We’re proud to have Amy Hoover on board as P.volve’s Doctor of Physical Therapy, where she’s able to consult the entire community about the method and how it impacts the body. In our Ask Amy series, she’s answering your questions first hand so you can get the most out of your work with P.volve. In our last post, she explained how our workout helps activate the pelvic floor, and this time around, she’s tackling the concept of muscle toning.
There are a few terms we throw around in class that you may have grown accustomed to hearing: p.sit, “catch the floor”, and elongate, just to name a few. The word “tone” is another word commonly used word in the fitness space, with very few of us actually knowing what it truly means.
Our movements and workouts all contribute to total-body toning, but it’s important we learn what’s actually happening below the surface of the skin to better understand the way our bodies work. Below, Dr. Amy explains toning, how it happens, and everything in between.
What is toning?
Toning is a term commonly referring to the act of conditioning a muscle by facilitating strength, efficiency and proper activation through resistance or body weight exercise. Most people use this term to describe muscle definition, or how muscles appear through the skin. Tone, in fact, is technically the amount of contraction of a muscle when it is at rest in order to support our posture, and has little to do with how a muscle works.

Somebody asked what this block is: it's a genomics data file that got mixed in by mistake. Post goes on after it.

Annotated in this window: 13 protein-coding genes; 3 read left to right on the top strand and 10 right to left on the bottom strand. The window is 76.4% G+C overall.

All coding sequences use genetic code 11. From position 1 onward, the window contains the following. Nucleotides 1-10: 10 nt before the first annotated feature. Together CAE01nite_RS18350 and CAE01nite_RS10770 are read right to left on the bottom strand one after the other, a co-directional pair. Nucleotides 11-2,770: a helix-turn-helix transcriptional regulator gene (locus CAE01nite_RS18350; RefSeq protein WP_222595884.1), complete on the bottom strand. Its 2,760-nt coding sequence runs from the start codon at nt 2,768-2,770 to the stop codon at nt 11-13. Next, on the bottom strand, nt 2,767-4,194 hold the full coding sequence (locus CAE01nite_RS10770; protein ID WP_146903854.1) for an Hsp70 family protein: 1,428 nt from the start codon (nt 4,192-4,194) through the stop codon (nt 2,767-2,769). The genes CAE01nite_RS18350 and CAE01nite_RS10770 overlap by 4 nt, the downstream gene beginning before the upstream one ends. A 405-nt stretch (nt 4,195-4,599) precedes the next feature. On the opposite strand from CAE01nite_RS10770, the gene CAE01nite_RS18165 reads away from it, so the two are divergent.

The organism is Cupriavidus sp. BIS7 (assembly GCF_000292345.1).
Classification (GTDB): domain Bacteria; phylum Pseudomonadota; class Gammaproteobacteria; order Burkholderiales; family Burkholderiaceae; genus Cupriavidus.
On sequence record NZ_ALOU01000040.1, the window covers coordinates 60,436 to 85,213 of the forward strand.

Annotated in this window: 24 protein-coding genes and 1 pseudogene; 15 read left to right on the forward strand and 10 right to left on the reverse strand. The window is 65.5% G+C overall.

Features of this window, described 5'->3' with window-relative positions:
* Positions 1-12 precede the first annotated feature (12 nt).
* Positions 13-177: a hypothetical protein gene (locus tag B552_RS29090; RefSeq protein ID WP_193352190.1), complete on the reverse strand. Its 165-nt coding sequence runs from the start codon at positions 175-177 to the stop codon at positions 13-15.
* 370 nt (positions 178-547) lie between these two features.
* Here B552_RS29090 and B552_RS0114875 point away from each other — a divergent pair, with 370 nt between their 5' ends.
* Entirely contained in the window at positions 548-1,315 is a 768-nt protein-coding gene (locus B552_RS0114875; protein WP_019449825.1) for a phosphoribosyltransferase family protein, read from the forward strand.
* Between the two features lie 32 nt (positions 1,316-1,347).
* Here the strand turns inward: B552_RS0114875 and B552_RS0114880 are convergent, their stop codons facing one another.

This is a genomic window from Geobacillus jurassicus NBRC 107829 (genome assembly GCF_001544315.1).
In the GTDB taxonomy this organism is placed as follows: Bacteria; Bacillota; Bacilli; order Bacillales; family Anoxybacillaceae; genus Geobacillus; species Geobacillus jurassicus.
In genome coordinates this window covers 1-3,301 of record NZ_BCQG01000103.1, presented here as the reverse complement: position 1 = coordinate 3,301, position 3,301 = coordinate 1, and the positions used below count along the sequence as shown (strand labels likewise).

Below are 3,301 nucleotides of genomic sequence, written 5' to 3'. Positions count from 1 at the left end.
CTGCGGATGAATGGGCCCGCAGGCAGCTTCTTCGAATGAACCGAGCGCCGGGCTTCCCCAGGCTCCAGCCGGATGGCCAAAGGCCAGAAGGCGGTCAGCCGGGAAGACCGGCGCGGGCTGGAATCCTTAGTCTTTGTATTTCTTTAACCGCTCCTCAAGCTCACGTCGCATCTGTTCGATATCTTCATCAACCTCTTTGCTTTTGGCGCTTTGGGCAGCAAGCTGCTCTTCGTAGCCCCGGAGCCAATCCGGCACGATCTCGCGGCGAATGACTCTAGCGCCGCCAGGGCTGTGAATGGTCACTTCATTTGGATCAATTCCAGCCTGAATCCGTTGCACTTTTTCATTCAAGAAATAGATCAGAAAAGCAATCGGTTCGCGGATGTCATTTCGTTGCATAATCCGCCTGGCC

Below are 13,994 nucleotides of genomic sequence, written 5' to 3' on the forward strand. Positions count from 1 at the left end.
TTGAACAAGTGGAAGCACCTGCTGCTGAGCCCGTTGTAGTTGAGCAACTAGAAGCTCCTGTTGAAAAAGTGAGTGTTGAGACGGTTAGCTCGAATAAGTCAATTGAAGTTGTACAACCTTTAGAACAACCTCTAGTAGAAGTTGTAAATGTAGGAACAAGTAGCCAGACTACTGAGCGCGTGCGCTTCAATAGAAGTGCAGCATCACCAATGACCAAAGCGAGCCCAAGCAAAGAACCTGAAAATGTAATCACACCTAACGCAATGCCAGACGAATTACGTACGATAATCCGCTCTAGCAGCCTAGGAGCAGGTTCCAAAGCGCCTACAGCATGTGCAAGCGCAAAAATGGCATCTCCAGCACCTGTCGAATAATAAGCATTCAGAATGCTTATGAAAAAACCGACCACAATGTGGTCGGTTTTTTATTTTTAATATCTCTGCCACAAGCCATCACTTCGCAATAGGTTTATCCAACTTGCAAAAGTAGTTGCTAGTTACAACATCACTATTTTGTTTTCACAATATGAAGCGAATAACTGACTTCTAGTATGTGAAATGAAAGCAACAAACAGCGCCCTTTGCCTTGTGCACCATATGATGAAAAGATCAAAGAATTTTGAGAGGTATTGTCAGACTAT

How do “toned” muscles differ from other types of muscle?
Most people will differentiate between a “toned” versus “bulky” muscle, so we can look at the differences between those. To build muscle “tone” or definition, you are adding strength by working a muscle with resistance to build and then maintain strength. The more resistance you use, the quicker you will add muscle. Low resistance exercise can help improve muscle definition by improving strength then maintaining it once you reach your goal.
What’s the best action plan for total-body toning?
How quickly this happens depends on your individual body composition and physiology. If you keep adding more and more resistance, you will increase “bulk” or add muscle, and therefore build more and more strength (think bodybuilders). So if that is not your goal, then low-resistance exercise is perfect for you. P.volve focuses on low resistance and body weight exercise to help add muscle definition. It also works your muscles through their entire range of motion, promoting muscle length and efficiency.
Read more about how to tone the thighs here, then check out some of our favorite total-body toning workouts on our streaming platform.
We are proud to announce Amy as P.volve’s Doctor of Physical Therapy, consulting the entire community about their work with our method. She’ll be continually providing feedback and answering important questions for the P.volve community, so keep an eye out for her advice on the blog. Feel free to email email@example.com for topics you’d like Amy to cover!